BARRE — Workers and visitors in Barre can expect to see parking meters back on North Main Street by the end of August.
Mayor Thomas Lauzon said the first phase of installing and replacing meters will occur downtown and expand from North Main Street outward to Merchants Row, then parking lots on Elm and Summer streets and lots on Maple Avenue. Lauzon said he hopes to have all 450 new meters in place by the end of October.
The parking meter project is projected to cost $125,000, and Lauzon expects to pay that money back through revenues from the meters after two years. Of the revenue from the 50-cents-an-hour meters, 25 percent will go toward maintenance on the city’s new downtown amenities — for example if a bench needs repair or a dead tree needs replacement.
Lauzon said the “new” downtown hasn’t needed any maintenance yet because it just opened months ago.
“If we fast forward even to a year, something will require maintenance,” he said.
The rest of the revenue will go into the city’s general fund.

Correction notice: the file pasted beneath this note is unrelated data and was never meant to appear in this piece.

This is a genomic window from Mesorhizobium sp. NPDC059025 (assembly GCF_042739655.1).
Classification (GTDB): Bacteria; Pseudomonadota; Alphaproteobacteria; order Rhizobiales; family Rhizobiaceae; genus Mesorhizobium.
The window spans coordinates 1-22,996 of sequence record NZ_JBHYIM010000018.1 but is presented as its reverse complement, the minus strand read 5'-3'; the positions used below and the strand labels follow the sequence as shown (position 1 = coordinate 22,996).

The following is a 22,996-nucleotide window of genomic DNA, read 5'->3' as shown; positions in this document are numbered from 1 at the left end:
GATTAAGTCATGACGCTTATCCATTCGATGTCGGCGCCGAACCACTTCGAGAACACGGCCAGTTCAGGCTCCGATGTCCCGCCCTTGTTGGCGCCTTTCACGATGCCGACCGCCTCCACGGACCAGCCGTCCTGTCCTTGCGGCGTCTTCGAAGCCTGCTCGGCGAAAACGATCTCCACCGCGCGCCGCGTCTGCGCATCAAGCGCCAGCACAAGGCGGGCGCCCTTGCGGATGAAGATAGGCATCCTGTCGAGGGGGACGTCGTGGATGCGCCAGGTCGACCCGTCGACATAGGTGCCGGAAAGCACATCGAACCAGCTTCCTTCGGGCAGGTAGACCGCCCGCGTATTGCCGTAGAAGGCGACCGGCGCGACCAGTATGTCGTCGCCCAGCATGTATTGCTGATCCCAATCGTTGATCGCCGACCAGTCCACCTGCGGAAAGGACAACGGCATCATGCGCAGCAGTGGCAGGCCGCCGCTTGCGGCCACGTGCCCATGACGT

Lauzon said the parking meter system has been in disrepair for the past few years. Meters were absent altogether on North Main Street over the past year as the street was under reconstruction. He said the lowest amount of revenue the parking meters have brought in recently was $26,000 in one year. That was unacceptable to Lauzon, who said Montpelier, with less than 450 meters, brings in $700,000 in parking revenue per year, including fines and permits.
Under what is described as a very conservative estimate, the Barre meters are expected to bring in $100,000 annually. Lauzon said that in calculating that number, he estimated that every meter would get used for two hours out of an eight-hour day.
“I know we are going to be higher than that. ... If you look on North Main Street now, I think (the parking spots) are used 100 percent of the time,” he said.
The 50-cents-an-hour rate is double what Barre’s existing meters charge but the same as in Rutland, less than in Brattleboro or Montpelier, where the hourly rate is 75 cents, and half the rate in Burlington.
The meters will be installed by a third-party company because, Lauzon said, city workers have their hands full pouring sidewalks and digging up streets due to all the rain over the past month.
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